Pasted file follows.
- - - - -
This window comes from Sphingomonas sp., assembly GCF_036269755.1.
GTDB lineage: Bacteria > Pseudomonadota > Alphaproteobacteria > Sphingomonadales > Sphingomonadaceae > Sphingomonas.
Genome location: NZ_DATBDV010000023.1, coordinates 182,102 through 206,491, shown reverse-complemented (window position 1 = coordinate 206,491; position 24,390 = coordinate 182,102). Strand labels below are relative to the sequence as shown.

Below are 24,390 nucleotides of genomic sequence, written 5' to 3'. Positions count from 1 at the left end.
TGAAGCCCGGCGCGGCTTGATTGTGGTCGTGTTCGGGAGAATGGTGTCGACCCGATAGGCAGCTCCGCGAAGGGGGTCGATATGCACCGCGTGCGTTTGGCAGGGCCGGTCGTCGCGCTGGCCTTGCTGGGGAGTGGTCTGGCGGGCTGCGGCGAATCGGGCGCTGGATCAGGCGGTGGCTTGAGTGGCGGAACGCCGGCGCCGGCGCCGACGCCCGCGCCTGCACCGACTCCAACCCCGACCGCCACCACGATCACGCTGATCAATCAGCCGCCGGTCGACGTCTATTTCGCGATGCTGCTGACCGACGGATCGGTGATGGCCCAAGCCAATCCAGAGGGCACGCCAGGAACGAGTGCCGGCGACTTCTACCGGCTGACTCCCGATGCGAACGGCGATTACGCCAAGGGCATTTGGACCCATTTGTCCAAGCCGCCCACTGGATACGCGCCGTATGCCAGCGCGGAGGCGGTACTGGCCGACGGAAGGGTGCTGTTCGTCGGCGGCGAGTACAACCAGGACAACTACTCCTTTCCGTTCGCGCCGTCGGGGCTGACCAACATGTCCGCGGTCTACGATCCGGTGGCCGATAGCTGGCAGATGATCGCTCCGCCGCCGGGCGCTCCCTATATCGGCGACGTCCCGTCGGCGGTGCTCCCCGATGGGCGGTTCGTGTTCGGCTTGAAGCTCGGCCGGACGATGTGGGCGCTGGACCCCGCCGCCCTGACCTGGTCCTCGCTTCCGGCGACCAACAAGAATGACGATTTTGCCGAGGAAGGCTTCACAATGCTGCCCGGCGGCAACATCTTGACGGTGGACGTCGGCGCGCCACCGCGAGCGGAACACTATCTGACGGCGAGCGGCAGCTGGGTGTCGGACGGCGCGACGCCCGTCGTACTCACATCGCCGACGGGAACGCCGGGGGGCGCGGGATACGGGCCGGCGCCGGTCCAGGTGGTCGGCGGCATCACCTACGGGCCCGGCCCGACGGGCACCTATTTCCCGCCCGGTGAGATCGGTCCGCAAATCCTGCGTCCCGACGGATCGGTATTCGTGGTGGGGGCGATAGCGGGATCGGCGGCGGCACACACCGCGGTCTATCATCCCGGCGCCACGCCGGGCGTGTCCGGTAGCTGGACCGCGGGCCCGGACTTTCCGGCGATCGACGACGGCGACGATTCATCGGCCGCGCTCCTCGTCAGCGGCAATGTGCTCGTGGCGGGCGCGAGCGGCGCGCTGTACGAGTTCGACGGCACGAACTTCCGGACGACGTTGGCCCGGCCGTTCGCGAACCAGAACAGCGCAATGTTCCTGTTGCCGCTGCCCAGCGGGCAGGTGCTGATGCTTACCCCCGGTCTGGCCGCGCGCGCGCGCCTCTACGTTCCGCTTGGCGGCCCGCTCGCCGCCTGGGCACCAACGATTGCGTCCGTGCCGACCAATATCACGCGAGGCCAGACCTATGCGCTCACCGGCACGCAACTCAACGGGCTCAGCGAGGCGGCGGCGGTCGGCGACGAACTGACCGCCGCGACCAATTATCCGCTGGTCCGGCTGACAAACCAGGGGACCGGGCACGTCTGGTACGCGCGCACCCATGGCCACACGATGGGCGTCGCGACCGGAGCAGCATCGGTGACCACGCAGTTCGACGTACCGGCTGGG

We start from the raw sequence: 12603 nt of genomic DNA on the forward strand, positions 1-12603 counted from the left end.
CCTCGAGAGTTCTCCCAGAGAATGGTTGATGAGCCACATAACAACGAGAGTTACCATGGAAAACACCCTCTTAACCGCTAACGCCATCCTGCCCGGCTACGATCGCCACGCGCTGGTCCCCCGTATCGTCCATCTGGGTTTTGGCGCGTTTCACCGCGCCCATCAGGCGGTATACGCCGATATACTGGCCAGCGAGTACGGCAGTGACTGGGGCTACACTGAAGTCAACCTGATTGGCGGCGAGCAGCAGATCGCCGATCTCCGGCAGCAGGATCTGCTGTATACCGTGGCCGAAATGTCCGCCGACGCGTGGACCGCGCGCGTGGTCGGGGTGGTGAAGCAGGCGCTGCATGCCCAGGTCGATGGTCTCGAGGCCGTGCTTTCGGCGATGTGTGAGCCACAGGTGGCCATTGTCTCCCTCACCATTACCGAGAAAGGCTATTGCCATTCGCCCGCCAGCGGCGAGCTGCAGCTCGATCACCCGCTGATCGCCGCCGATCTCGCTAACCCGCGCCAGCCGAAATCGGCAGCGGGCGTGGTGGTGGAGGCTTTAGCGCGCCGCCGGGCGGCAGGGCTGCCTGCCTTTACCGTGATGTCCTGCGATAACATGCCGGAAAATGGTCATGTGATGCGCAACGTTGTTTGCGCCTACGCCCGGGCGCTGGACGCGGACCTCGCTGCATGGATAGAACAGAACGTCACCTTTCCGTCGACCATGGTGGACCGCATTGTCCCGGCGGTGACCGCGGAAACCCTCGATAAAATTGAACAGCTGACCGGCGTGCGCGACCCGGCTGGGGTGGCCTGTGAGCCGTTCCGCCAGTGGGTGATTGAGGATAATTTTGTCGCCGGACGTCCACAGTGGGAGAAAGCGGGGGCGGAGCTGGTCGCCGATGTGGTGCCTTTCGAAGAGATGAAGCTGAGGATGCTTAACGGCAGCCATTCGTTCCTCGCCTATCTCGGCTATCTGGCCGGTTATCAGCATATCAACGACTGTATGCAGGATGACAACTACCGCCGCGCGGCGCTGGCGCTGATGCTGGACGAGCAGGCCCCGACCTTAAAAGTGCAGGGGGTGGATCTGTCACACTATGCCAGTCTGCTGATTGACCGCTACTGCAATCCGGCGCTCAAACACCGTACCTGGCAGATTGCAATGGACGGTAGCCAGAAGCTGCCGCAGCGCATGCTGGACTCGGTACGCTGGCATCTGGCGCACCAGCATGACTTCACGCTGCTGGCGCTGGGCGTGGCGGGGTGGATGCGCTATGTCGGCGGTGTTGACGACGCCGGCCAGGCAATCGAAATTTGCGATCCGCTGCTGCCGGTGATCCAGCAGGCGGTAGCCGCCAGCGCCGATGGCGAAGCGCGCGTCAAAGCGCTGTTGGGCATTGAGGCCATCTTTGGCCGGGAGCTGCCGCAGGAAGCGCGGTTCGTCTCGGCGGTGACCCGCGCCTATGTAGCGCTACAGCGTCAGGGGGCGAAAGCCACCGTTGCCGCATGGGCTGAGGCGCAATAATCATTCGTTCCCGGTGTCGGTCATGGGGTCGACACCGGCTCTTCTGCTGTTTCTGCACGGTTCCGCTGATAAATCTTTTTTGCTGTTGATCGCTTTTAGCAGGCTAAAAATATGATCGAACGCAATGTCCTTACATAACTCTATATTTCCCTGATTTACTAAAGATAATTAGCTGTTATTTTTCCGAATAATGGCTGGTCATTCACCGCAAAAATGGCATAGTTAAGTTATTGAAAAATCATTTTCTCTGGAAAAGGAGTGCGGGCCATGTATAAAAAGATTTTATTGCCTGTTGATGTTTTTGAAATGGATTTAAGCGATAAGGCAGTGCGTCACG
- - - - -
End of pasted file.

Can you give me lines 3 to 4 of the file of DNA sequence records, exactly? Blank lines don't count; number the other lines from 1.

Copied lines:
Genome location: NZ_DATBDV010000023.1, coordinates 182,102 through 206,491, shown reverse-complemented (window position 1 = coordinate 206,491; position 24,390 = coordinate 182,102). Strand labels below are relative to the sequence as shown.

Below are 24,390 nucleotides of genomic sequence, written 5' to 3'. Positions count from 1 at the left end.